Don Rogers: Biden, Harris’ uneducated gotcha
Here’s a curious thing, at least to me, about Biden and busing: It didn’t work.
So is the former senator and vice president a chump for, let’s put this in the worst light, working with racist senators from the South to oppose a federal mandate that school districts integrate via busing?
Maybe. But this effort at desegregating schools came with a host of unintended consequences even worse than the problem. By the way, this has not been solved all these decades after busing collapsed, bearing all the stink of a bad idea from the start.
Students lost time traveling far from home. Parents — the real linchpin in a child’s education — did not make it to these schools across town for parent-teacher conferences or other participation in their children’s schooling. Sadly, white flight took wing.
Kamala Harris should know better, talking points and a withering gotcha to break free from a chorus line of Democrats seeking the presidency aside.
Also, casting an impression of herself as underprivileged or lacking access to education rings false, considering her parents were accomplished academics.
Bluntly, the logic behind busing was simplistic: White schools did a better job of education. So bus the black kids to the white schools and voila, they’d get a better education, too. Right? And then the finer point between Biden and Harris: Make busing compulsory by federal law since obviously it works so well. Only it didn’t.
Desegregation has its own merits, for sure, but the real point, I think, was to improve education for poor city kids, most of them ethnic minorities. Jamming students of different ethnicities together on school days didn’t magically improve race relations, either, another simplistic assumption.
But my kids got an excellent education in their Vail Valley public schools, which have a majority of Hispanic students, many of them poor and not native English speakers.
Thing was, the white kids scored on par with the best in Colorado on the battery of assessment tests states have taken to administering. The poorer kids didn’t hold them back.
And my children did indeed benefit in a real world way through friendships crossing ethnicities and other demographics. Too many richer, whiter neighbors missed out, sending their children to charter, Christian and other private schools.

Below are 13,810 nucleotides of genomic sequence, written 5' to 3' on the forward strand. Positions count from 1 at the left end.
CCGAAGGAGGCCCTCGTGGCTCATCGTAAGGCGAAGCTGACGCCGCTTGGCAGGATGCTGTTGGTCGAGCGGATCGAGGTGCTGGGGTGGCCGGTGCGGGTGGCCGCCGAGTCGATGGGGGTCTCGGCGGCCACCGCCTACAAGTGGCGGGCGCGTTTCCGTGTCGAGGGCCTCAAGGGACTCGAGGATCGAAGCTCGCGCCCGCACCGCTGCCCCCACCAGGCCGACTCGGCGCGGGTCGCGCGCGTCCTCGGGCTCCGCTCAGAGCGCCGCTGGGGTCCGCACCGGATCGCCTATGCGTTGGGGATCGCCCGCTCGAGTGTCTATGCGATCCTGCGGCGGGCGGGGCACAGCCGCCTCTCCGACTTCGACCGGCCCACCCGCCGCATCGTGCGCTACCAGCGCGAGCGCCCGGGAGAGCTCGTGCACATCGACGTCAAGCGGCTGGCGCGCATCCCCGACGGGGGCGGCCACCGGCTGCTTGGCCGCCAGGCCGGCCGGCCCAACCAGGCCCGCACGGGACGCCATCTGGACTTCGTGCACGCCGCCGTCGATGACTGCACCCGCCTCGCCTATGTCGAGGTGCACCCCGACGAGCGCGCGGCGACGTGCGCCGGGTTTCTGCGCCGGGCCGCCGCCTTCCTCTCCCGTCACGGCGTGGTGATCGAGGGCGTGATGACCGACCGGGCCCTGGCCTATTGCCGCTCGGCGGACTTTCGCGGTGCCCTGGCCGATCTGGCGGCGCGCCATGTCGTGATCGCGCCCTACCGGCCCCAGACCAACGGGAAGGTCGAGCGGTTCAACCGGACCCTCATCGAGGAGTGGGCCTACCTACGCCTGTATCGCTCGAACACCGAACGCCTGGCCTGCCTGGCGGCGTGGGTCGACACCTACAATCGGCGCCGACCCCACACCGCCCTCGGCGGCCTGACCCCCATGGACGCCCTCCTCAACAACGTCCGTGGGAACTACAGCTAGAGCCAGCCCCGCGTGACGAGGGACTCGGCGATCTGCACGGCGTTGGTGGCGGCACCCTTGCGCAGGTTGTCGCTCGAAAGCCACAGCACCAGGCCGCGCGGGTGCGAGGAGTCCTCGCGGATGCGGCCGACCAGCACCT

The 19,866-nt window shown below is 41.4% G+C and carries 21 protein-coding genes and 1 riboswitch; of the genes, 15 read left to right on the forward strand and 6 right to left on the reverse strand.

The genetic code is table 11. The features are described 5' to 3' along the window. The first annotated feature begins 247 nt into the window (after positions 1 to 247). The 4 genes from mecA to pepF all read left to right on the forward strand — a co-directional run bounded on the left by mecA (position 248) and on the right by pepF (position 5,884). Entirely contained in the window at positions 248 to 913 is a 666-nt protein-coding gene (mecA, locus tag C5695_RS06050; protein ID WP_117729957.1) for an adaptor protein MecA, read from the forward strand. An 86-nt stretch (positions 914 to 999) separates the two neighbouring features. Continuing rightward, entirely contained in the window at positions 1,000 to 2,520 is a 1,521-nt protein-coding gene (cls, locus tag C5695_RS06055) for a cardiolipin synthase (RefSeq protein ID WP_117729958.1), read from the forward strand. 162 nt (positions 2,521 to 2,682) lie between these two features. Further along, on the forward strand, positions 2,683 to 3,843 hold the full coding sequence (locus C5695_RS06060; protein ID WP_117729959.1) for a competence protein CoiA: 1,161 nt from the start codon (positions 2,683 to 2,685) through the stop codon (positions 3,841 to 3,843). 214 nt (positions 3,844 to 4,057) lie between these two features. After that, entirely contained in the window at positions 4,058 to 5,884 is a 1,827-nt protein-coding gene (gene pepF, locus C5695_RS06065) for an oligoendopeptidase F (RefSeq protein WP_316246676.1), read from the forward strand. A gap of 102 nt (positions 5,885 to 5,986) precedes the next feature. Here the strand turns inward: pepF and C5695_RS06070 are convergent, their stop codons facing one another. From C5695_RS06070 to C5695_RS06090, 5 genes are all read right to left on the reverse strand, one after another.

The community itself was mixed, if not entirely cohesive, and the schools served as important gathering places for parents as well as kids. Busing breaks that apart.
Incidentally, white schools don’t necessarily make for better educations. Color isn’t really the difference maker. What we too easily attribute to ethnicity is really shorthand for wealth or the lack of it. More assumptions.
Education in western Nevada County, the very whitest of communities in the state and perhaps the nation, isn’t the best in the land. The public districts trail the Tahoe Truckee Unified School District, which has a good deal more ethnic diversity, closer to the public schools my children attended.
Busing kids to Ghidotti or Truckee by federal law wouldn’t exactly improve things.
What’s needed are better schools. This is kind of a duh. I’m surprised Biden didn’t just say so instead of namby pambying over a semantical difference between busing and compulsory busing, as if busing were a solution.
Busing failed and long ago. This is why almost no school districts do it anymore, not even Berkeley for the past quarter of a century. This is dustbin stuff, an archaic and classic lesson in what not to do.
Biden actually was correct. He just didn’t own it. Perhaps among partisans you don’t dare counter the groupthink of the moment, even with assumptions long gone off a cliff, dead wrong.
The exchange also was emblematic of just how little thought candidates are giving to such a grave issue as education, the prime investment in our country’s future. No wonder so many public schools still suck.
Don Rogers is the publisher of the Sierra Sun and The Union, based in Grass Valley. He can be reached at email@example.com or 530-477-4299.
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